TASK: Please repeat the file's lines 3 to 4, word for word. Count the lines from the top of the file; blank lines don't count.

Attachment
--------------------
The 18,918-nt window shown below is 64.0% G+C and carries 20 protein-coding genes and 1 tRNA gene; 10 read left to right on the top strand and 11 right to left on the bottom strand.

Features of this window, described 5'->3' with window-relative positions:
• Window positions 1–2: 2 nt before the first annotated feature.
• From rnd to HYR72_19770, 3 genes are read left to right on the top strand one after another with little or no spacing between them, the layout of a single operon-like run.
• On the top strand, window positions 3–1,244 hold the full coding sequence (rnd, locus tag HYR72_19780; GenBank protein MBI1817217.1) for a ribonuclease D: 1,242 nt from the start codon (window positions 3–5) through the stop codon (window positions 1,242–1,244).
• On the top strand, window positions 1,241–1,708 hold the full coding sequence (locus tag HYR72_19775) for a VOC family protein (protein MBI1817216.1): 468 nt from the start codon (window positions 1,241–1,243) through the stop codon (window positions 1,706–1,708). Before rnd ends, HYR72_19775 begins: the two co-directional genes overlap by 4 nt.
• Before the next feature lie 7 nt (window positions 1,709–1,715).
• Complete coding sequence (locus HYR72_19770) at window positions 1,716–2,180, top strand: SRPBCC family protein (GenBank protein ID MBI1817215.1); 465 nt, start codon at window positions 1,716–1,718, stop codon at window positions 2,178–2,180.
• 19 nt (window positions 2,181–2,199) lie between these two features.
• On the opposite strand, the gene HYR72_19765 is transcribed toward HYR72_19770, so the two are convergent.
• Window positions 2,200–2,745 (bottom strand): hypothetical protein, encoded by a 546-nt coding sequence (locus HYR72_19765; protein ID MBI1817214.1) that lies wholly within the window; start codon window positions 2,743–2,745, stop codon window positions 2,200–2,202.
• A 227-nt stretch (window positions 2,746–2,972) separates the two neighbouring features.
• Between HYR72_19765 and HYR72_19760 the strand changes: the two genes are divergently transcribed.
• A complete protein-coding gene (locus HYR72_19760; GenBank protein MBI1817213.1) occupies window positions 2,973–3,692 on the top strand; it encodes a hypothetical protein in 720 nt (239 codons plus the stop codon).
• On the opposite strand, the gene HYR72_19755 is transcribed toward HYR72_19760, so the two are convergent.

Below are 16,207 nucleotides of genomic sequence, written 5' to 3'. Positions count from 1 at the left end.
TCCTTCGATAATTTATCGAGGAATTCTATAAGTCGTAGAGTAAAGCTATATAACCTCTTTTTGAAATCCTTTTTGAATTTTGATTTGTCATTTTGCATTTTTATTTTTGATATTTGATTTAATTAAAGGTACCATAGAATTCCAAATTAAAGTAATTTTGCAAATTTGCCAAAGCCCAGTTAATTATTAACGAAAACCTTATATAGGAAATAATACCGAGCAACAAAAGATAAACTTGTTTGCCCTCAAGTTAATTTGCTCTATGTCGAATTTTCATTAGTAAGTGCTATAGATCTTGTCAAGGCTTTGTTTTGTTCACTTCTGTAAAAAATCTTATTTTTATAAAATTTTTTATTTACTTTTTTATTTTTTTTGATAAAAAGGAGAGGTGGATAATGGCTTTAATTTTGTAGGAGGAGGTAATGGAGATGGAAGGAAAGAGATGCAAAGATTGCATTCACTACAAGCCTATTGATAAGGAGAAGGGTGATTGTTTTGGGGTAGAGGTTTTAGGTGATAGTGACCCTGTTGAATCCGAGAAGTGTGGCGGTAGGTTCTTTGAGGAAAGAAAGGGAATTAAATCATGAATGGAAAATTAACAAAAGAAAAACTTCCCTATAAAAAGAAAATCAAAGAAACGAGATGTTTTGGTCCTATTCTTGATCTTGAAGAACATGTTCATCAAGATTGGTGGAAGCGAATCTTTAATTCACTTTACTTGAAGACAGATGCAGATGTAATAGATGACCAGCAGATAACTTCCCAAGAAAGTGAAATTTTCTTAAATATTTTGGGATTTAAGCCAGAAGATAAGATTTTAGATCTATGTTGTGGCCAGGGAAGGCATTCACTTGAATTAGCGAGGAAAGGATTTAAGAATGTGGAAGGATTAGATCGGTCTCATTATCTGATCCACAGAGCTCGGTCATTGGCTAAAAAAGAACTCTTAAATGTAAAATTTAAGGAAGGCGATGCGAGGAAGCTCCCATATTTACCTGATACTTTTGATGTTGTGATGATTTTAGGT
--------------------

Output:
• Window positions 1–2: 2 nt before the first annotated feature.
• From rnd to HYR72_19770, 3 genes are read left to right on the top strand one after another with little or no spacing between them, the layout of a single operon-like run.